By Noura Turki Al Saud
Oct 21, 2015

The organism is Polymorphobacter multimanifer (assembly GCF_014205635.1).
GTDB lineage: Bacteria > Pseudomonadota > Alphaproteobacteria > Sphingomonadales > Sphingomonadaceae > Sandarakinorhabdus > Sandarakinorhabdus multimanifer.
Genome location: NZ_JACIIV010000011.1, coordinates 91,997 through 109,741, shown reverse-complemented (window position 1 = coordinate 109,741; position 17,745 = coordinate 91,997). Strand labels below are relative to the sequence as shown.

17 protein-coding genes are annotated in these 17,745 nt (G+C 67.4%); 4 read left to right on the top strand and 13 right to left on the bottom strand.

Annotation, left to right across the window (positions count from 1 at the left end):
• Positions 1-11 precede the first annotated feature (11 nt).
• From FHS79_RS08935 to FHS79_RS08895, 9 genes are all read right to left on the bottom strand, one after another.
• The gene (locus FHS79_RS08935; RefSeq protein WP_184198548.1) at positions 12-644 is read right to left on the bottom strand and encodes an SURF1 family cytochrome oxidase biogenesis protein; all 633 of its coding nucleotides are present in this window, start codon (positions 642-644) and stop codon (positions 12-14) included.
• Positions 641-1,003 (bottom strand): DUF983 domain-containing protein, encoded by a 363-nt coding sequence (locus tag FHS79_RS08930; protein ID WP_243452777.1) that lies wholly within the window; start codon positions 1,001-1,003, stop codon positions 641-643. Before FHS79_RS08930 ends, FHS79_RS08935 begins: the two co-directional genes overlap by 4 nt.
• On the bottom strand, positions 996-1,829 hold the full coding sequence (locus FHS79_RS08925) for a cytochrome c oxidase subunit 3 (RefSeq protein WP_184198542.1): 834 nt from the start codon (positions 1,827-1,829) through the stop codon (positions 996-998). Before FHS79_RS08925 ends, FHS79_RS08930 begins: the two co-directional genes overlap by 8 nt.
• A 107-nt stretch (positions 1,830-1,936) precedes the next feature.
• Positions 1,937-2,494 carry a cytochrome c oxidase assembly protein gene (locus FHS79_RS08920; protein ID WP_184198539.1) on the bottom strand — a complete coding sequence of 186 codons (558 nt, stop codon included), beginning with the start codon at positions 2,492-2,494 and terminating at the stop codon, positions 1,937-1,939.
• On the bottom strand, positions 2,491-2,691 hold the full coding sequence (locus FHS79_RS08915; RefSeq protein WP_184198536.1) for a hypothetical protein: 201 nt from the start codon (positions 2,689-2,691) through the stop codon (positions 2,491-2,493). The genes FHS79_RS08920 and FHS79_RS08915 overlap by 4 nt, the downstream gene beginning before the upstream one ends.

Since the oil price decline in the Fall of 2014, speculations concerning Saudi Arabia’s behavior in the oil market have been mounting. Traditionally viewed as the oil market’s savior, the Kingdom has borne the burden of oil market disruptions and price volatility since the boom of its oil industry, heightened in the years after the Arab oil embargo in the 1970’s. Today, this trend is being disrupted as Saudi Arabia relinquishes its customary role in stabilizing the market, refusing to bear the sole burden of defending prices. This step has unjustifiably generated noise about a global oil war, with accusations that the Kingdom is engaging in predatory pricing strategies and suspicions of its intentions to use its oil as a political weapon to pressure governments into acquiescence. In reality, what has taken place is a major transformation in global oil markets, where traditional roles are altered by new market players and advanced technologies that have disrupted the status quo ante. Net importers of oil are now becoming exporters, new producing countries are entering the market, and conventional exporters operating in sensitive political and security environments continue to defy expectations and prove the resilience of their oil industries.
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